Eight Indicted in Million-Dollar Colorado Bike-Crime Spree
The defendants are accused of committing 29 burglaries of bicycle shops over seven months, sometimes using rocks, sledgehammers, and stolen U-Hauls for their smash-and-grab heists
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The thieves struck a week before Christmas 2019, a little after midnight. They smashed a window at Boulder Cycle Sport on Broadway, a main drag in the bike-mad Colorado city. In minutes they grabbed 17 mountain bikes worth a total of $85,000. Witnesses saw men in sweatshirts and gloves inside passing bikes to guys outside.
Just five days later, the thieves struck again, this time a few miles away. They broke the windows at Specialized Bike Experience and made off with nine bikes worth $73,000. Surveillance video footage showed a U-Haul parked outside the store.
Less than a month later, thieves returned to raid Boulder Cycle Sport, shattering the window again and grabbing eight bikes worth $50,000. A U-Haul truck was seen committing traffic violations as it sped out of town.
Bike theft has been a problem in Colorado, and nationwide, for years. But the brazenness of these crimes rocked the cycling businesses in the Greater Denver area. Now a Colorado grand jury has indicted eight men in what authorities say was a vast, organized bike-theft ring that raided dozens of shops on the Front Range and then sold the stolen bikes, perhaps in Mexico.
The men are accused of 29 burglaries of bike shops during a seven-month span, between December 2019 and June 2020. The indictment also accuses them of stealing nearly two dozen vehicles, which were used to scout bike shops and then drive away with the goods.
If the thieves found a lucrative target, they returned, sometimes many times: Giant Cycling World, in Littleton, was hit four times over the course of several months. Once the group even pried off the plywood that still covered a broken window from their previous break-in, authorities allege. (The store has since closed.) Totally Wired Cyclery & Joe’s Backcountry Repair Shop, in Fraser, was robbed twice in ten days, losing tens of thousands of dollars’ worth of bikes. The total value of the stolen goods, vehicles, and damaged property is estimated at $1.5 million, nearly $1 million of which was bikes.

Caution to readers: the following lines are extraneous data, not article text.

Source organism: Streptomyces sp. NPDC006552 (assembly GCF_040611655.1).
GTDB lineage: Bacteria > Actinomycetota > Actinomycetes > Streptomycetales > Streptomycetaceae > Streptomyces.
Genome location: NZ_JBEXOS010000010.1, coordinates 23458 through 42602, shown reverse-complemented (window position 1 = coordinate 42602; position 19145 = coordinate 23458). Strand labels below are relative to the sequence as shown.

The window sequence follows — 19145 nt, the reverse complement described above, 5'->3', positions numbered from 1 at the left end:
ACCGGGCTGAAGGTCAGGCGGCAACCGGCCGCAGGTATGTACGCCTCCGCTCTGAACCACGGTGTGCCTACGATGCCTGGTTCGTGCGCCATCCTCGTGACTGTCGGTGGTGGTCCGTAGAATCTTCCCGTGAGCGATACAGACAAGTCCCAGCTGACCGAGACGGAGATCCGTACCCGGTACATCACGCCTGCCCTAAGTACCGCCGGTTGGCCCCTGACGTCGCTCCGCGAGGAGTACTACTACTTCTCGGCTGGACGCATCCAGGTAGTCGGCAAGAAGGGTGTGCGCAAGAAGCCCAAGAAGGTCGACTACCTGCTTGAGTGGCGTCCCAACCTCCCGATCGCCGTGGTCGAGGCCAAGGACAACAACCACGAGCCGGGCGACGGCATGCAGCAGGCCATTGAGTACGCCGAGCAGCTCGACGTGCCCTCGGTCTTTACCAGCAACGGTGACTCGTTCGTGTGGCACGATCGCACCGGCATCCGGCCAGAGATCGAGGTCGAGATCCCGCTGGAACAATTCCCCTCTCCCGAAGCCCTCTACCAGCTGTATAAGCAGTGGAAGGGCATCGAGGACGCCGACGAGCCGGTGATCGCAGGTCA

The indictments were handed down in late October but were only announced last Wednesday by Colorado attorney general Phil Weiser. “Auto thefts and property crimes have increased significantly during the last two years,” Weiser said in a release. “Working with our law enforcement partners, we broke up this multi-layered criminal enterprise that harmed several businesses and nonprofit organizations in the mountain communities and Denver metro and Boulder areas.”
The men named are: Maurice Leday, Austin Butler, Kevin Acosta-Larkin, Jason Quijada, Gregory Melina, Gerald Garcia, Adrian Rocha-Chairez, and Salvador Mena-Barreno. Among the charges are violating Colorado’s Organized Crime Control Act, first-degree aggravated motor-vehicle theft, second-degree burglary, theft, and criminal mischief. Several other men also are named as allegedly participating in the crimes, but they were not indicted.
As of Friday, two of the men, Mena-Barreno and Rocha-Chairez, were still in the Boulder County Jail. A third has apparently been released. The location of the others was not clear late last week. Bond for the eight men ranged from $150,000 to $500,000. Attorneys for the defendants could not be reached, and it was not yet clear if a trial date has been set.
Bike theft has seemed like a crime without a punishment in recent years, as the number of bikes stolen nationwide has surged. By some estimates, two million bikes are stolen annually across North America—that’s one every 30 seconds. Yet the thieves are rarely caught, and the situation in Colorado has been no different in this regard. “The state has been hit since the beginning of the pandemic with an unusually high number of shop break-ins,” says Bryan Hance, cofounder of Bike Index, a nonprofit that tries to stem bike theft by allowing people to register their bikes for free, and also to alert others when a bike is stolen. “It’s not surprising that that’s where they were operating,” he said. “It’s such great biking territory.” Put another way: people love riding in Colorado, and they have nice bikes.